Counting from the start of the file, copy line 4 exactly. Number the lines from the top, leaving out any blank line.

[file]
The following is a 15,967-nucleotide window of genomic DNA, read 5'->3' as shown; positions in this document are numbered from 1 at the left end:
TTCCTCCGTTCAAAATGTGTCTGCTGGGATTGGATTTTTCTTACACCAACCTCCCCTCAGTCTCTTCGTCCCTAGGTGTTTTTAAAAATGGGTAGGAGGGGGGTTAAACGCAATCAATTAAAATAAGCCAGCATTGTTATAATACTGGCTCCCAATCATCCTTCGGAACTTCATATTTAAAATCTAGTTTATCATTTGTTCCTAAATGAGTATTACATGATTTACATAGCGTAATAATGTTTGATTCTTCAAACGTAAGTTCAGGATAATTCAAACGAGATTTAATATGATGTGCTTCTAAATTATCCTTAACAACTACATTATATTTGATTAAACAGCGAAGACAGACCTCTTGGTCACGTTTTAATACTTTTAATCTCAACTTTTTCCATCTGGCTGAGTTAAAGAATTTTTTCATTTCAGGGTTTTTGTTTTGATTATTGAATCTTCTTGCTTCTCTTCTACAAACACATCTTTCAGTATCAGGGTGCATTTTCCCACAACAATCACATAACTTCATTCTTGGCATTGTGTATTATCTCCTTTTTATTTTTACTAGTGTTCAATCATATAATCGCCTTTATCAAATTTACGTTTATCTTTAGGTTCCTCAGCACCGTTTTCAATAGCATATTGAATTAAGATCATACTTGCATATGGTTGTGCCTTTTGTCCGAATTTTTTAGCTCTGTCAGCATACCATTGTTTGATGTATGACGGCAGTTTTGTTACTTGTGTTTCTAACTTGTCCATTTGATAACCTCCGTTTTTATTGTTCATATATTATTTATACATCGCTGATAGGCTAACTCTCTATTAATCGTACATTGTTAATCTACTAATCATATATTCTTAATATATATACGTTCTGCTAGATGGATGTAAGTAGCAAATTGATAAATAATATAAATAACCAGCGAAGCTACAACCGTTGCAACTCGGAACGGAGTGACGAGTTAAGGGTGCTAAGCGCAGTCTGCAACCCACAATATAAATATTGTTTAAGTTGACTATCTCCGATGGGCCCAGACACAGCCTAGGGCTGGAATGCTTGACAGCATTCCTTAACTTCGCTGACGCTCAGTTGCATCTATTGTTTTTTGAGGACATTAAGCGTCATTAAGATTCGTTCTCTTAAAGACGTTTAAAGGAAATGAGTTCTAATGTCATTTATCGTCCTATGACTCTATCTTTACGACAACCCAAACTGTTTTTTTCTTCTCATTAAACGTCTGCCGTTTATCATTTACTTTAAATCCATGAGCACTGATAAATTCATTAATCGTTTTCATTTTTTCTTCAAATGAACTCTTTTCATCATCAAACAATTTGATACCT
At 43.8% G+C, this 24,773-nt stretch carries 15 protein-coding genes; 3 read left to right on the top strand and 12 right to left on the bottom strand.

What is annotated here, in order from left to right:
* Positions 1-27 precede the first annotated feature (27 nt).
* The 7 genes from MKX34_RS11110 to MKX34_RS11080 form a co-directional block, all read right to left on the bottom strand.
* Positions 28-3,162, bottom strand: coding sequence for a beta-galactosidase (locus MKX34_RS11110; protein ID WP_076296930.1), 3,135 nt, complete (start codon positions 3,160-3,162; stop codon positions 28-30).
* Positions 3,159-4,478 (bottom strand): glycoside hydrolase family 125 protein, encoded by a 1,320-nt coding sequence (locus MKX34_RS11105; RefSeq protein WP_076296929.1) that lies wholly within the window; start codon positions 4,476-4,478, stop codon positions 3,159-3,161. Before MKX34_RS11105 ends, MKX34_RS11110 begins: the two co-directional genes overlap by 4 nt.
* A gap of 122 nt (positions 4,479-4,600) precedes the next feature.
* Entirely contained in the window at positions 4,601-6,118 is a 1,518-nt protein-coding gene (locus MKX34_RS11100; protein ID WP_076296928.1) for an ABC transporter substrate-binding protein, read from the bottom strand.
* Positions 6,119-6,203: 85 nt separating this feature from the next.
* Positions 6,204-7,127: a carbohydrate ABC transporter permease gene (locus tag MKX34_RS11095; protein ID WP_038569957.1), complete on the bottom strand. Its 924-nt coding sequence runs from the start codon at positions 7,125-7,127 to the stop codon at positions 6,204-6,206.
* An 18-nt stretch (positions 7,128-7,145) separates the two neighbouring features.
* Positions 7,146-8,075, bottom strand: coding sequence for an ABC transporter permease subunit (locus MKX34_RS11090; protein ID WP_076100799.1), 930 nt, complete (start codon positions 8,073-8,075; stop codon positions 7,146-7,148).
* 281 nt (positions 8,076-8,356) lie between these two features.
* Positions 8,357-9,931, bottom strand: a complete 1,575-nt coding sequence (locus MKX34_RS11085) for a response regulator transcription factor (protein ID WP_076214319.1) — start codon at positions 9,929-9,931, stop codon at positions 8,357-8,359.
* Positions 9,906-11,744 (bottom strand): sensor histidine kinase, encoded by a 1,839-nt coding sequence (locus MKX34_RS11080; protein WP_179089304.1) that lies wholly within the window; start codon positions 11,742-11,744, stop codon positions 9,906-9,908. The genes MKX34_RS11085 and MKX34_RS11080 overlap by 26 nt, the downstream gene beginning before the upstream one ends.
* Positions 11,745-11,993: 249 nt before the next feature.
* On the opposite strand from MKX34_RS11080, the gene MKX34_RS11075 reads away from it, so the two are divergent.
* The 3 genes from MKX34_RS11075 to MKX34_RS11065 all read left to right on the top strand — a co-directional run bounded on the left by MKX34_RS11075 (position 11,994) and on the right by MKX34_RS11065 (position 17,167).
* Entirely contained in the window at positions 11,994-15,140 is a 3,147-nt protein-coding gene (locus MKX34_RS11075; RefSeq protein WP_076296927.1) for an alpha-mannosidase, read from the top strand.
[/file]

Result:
What is annotated here, in order from left to right: